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Determination of HIV RNA in virions

HIV-1 virions, derived from 20 μl of patient plasma, were incubated with different concentrations of ODNs. At indicated time points, viral RNA was purified and the amount of undigested RNA was quantified by qRT-PCR using two sets of primers covering the PPT region of the HIV genome, either nef or UTR. Samples (3 μl) obtained from the NIH were diluted to 20 μl in RPMI containing 20% FBS and treated similarly. qRT-PCR was performed using nef primers.

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Test for infectivity of cell-free HIV on primary peripheral blood mononuclear cells

One hundred microliters of HIV-containing plasma from patients (Zurich isolates) or 5 μl of the African isolates were treated with either 1 or 5 μmol/l of ODNs for 1 or 4 h. One million phytohemagglutinin (PHA)-activated PBMCs [13] were infected with pretreated HIV-1 virions and grown in culture at 37°C for 3 days in a total volume of 5 ml of RPMI-1640 with 20% FBS in the presence of interleukin 2 (IL-2, 20 U/ml; Zeptometrix, USA). At day 3, 3 ml of RPMI-1640, 20% FBS, and IL-2 were added. At day 7 HIV RNA levels were analyzed in the supernatants using gag-specific qRT-PCR (Fig. 1b). For the experiments with passaged materials, the equivalents of approximately 2 × 104 HIV RNA copies were used.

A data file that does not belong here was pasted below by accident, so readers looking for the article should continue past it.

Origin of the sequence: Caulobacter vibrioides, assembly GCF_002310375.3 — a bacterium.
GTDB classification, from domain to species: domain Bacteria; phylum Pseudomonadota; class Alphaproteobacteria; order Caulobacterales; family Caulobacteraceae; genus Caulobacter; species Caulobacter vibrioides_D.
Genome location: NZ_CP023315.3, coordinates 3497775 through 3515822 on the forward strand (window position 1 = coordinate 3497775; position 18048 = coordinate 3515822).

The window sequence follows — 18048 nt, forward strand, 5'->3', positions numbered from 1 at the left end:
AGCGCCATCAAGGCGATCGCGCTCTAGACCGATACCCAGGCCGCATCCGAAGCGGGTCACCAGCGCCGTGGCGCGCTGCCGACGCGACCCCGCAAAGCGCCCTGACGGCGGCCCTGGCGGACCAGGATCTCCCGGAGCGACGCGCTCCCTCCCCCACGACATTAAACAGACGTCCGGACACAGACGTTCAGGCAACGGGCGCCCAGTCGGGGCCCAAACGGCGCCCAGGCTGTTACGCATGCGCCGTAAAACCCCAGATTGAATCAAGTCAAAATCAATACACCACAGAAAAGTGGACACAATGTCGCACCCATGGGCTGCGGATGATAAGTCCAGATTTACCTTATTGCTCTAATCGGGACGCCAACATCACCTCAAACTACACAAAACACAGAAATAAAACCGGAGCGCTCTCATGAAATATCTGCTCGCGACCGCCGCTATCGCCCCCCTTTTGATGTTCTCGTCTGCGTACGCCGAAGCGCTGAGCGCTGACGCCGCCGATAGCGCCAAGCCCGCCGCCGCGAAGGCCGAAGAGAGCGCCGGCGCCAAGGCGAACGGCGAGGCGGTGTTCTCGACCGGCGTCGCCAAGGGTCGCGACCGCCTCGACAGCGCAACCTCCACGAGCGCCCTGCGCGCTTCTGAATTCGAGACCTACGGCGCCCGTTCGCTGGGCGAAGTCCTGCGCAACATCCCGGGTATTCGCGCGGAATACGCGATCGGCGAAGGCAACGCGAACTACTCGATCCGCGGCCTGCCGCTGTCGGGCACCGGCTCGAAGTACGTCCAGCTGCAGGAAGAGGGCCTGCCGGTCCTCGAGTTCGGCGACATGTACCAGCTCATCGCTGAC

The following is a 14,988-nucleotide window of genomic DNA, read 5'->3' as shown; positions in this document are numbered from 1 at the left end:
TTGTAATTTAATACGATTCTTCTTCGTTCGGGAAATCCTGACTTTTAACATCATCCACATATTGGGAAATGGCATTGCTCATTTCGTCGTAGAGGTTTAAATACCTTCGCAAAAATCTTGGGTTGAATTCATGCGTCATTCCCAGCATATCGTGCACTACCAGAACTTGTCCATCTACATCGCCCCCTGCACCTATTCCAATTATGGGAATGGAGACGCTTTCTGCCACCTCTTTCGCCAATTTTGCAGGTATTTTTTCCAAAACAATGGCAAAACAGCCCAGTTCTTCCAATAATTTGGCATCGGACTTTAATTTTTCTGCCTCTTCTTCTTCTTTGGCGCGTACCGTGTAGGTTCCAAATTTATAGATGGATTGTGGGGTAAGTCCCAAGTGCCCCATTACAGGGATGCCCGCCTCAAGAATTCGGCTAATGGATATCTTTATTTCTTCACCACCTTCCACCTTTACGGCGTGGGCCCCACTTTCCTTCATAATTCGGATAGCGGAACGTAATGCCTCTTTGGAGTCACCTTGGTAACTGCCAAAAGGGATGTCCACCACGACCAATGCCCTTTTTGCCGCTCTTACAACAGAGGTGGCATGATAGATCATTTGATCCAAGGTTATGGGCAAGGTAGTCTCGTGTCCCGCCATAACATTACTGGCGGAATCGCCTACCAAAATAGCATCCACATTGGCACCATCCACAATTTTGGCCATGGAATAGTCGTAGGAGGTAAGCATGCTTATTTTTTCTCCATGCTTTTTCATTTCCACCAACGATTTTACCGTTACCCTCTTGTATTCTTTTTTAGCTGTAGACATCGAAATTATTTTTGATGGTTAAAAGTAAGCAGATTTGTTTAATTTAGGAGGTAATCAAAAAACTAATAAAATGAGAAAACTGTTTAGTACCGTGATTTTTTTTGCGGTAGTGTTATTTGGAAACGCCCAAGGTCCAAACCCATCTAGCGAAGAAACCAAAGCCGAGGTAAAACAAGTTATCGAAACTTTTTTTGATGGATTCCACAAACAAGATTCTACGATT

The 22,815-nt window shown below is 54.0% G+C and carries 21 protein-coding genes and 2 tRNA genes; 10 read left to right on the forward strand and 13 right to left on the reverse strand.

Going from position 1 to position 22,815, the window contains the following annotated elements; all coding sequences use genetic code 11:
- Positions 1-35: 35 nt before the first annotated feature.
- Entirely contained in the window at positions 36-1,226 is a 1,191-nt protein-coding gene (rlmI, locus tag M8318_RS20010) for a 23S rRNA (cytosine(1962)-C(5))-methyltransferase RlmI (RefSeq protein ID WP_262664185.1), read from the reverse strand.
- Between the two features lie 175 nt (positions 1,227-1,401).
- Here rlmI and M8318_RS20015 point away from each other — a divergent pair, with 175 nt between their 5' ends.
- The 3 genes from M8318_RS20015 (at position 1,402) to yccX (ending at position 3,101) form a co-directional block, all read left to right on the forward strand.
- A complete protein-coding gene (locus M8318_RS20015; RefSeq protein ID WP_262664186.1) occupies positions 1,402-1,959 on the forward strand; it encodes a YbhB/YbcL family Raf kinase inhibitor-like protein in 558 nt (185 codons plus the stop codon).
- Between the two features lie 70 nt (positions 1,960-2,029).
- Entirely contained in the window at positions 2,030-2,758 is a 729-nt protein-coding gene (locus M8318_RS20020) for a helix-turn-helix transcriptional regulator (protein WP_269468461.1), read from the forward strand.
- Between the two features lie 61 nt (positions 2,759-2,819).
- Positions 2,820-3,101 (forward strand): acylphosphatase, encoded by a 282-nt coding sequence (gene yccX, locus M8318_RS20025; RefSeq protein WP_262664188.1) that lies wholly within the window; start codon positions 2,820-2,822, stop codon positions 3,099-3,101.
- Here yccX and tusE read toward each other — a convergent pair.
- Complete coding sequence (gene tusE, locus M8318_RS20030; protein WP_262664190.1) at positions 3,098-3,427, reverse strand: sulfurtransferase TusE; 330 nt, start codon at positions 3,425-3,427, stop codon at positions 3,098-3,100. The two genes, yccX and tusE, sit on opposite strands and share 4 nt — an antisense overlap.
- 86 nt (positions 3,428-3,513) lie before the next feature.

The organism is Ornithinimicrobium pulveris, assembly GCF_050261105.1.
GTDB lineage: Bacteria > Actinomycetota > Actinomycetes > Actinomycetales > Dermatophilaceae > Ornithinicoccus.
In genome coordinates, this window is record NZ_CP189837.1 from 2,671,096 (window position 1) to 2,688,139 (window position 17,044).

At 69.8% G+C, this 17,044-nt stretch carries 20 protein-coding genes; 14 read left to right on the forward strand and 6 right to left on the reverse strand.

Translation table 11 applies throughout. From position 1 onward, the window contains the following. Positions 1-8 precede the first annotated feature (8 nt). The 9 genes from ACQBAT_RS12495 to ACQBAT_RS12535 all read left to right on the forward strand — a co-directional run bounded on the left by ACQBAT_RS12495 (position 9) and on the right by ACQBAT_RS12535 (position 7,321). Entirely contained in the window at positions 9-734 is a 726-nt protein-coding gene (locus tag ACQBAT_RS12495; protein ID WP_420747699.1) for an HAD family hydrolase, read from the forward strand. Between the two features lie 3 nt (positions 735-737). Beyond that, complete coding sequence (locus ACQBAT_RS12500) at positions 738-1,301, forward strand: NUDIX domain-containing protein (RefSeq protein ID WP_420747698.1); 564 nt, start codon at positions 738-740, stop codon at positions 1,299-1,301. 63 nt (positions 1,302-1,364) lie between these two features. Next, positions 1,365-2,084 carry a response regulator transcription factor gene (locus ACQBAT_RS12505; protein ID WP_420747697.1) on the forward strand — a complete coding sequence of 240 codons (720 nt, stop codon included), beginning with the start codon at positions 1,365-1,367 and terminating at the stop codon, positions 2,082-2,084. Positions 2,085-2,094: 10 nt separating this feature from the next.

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DNA sequencing

RNA isolated from HIV-1-infected patients and cell culture supernatants was reverse transcribed using random primers and High-Capacity cDNA Archive Kit (Applied Biosystems) and the cDNA was sequenced in the HIV-1 PPT-flanking genomic regions using forward primer CCTCAGGTACCTTTAAGACCAATGAC and reverse primer CCCCTGGCCCTGGTGTGTA. Thermal cycle sequencing was performed on a thermocycler (Touchgene from Genius, USA) for 25 cycles with either the forward or reverse primer using 10 ng of DNA templates. Purified sequencing products were run on an automated ABI 3100 genetic analyzer (Applied Biosystems). Sequences of both strands were analyzed and edited individually using the software package Sequencer 4.7 (Gene-Codes, USA), assembled as contigs with Sequence Assembler (Applied Biosystems) and subsequently aligned through Clustal-W algorithm of MacVector 7.1 software program (Accerlerys, USA).